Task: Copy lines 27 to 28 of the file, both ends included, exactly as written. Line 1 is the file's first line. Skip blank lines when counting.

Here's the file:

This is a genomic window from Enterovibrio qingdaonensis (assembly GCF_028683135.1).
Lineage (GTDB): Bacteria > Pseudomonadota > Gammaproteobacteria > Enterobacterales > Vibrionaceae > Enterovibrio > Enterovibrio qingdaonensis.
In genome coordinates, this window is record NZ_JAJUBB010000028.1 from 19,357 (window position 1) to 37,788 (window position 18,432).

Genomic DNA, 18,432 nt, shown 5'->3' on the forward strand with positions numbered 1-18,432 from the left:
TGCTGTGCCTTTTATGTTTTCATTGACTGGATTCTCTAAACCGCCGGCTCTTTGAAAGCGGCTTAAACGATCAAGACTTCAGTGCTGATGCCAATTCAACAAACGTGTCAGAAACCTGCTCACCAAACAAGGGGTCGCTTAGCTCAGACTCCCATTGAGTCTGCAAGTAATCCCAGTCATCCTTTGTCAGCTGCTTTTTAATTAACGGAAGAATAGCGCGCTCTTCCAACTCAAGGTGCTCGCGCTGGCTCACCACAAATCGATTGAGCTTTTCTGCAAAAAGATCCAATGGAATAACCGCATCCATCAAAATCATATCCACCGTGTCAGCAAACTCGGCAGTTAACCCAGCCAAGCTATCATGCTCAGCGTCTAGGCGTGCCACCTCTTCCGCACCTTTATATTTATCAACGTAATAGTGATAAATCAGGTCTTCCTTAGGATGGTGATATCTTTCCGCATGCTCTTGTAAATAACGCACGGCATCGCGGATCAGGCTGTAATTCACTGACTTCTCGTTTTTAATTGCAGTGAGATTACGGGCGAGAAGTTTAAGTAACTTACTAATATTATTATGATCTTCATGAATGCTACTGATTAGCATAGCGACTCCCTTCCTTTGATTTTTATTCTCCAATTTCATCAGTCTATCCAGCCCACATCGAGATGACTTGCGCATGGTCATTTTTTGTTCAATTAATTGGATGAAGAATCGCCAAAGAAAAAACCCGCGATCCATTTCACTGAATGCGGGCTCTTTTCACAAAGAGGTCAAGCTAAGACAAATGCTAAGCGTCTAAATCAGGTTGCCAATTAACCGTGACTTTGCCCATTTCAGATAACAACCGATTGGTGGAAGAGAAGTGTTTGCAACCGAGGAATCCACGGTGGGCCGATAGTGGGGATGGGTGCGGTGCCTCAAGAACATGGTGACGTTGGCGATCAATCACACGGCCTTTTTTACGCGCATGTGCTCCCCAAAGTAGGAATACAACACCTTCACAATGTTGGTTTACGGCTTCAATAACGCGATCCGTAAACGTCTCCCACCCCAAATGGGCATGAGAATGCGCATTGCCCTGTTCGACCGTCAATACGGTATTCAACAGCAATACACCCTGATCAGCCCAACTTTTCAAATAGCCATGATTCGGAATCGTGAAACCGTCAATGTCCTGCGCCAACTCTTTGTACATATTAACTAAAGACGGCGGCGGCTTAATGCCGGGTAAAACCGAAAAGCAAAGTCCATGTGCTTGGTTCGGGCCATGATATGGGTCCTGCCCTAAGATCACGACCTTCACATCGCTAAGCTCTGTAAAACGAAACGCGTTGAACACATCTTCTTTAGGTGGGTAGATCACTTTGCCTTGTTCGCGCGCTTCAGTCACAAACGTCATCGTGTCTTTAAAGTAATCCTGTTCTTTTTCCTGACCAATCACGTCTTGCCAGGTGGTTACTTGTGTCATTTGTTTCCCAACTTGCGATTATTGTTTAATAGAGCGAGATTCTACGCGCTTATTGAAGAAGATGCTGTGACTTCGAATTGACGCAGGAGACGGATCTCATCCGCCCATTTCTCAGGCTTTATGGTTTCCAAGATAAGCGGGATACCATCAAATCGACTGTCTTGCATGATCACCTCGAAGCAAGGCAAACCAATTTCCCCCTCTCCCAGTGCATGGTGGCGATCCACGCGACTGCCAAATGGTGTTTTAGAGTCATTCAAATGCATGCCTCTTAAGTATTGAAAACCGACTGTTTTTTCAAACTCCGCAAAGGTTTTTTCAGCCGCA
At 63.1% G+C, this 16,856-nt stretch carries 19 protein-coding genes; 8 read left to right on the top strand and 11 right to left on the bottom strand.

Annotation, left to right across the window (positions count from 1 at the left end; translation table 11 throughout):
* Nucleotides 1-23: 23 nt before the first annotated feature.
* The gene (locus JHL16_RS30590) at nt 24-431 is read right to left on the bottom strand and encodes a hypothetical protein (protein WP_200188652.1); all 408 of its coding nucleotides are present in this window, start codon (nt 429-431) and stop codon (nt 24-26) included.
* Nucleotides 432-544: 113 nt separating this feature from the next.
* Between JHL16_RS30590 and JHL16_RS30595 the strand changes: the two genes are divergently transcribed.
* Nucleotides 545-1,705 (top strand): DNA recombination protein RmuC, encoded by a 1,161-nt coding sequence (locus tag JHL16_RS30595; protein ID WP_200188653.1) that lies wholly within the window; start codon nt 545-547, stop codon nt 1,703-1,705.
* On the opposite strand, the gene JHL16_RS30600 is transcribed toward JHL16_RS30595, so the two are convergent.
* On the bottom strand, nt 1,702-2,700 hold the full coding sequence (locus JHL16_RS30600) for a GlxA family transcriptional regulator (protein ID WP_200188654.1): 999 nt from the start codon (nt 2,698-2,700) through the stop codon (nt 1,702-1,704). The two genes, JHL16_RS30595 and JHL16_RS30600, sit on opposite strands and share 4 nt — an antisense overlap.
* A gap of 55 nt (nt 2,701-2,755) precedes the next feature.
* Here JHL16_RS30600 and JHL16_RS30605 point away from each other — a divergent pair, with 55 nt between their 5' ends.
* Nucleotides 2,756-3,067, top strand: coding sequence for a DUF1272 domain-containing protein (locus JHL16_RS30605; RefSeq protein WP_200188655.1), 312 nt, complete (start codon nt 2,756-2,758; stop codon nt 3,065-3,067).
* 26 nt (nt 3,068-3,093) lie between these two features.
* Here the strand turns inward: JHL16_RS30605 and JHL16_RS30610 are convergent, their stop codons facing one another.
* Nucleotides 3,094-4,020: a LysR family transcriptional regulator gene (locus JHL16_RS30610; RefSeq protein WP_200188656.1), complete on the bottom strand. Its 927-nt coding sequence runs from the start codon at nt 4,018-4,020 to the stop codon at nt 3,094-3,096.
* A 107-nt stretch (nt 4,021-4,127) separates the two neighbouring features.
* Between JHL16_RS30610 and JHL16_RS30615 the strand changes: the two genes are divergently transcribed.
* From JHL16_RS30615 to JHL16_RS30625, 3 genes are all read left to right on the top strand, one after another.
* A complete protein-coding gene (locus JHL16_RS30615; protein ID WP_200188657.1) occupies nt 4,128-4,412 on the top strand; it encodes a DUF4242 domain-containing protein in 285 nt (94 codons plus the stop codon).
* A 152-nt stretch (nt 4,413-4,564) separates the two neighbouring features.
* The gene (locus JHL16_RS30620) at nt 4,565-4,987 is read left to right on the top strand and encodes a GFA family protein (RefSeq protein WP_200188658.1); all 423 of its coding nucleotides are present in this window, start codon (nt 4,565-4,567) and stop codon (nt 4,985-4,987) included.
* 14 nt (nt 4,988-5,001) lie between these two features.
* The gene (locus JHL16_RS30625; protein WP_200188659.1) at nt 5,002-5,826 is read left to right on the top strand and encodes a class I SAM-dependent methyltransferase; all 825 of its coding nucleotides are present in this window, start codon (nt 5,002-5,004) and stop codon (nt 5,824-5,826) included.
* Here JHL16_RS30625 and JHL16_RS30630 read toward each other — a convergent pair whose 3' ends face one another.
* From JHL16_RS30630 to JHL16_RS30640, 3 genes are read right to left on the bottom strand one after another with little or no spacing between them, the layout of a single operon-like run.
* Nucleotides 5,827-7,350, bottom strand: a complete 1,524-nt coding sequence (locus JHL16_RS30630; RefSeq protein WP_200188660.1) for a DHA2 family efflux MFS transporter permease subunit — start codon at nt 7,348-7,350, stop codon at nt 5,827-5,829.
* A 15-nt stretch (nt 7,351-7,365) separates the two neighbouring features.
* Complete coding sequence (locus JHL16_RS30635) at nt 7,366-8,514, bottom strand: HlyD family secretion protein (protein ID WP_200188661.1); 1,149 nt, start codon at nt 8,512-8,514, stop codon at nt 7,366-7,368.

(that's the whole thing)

* 14 nt (nt 4,988-5,001) lie between these two features.
* The gene (locus JHL16_RS30625; protein WP_200188659.1) at nt 5,002-5,826 is read left to right on the top strand and encodes a class I SAM-dependent methyltransferase; all 825 of its coding nucleotides are present in this window, start codon (nt 5,002-5,004) and stop codon (nt 5,824-5,826) included.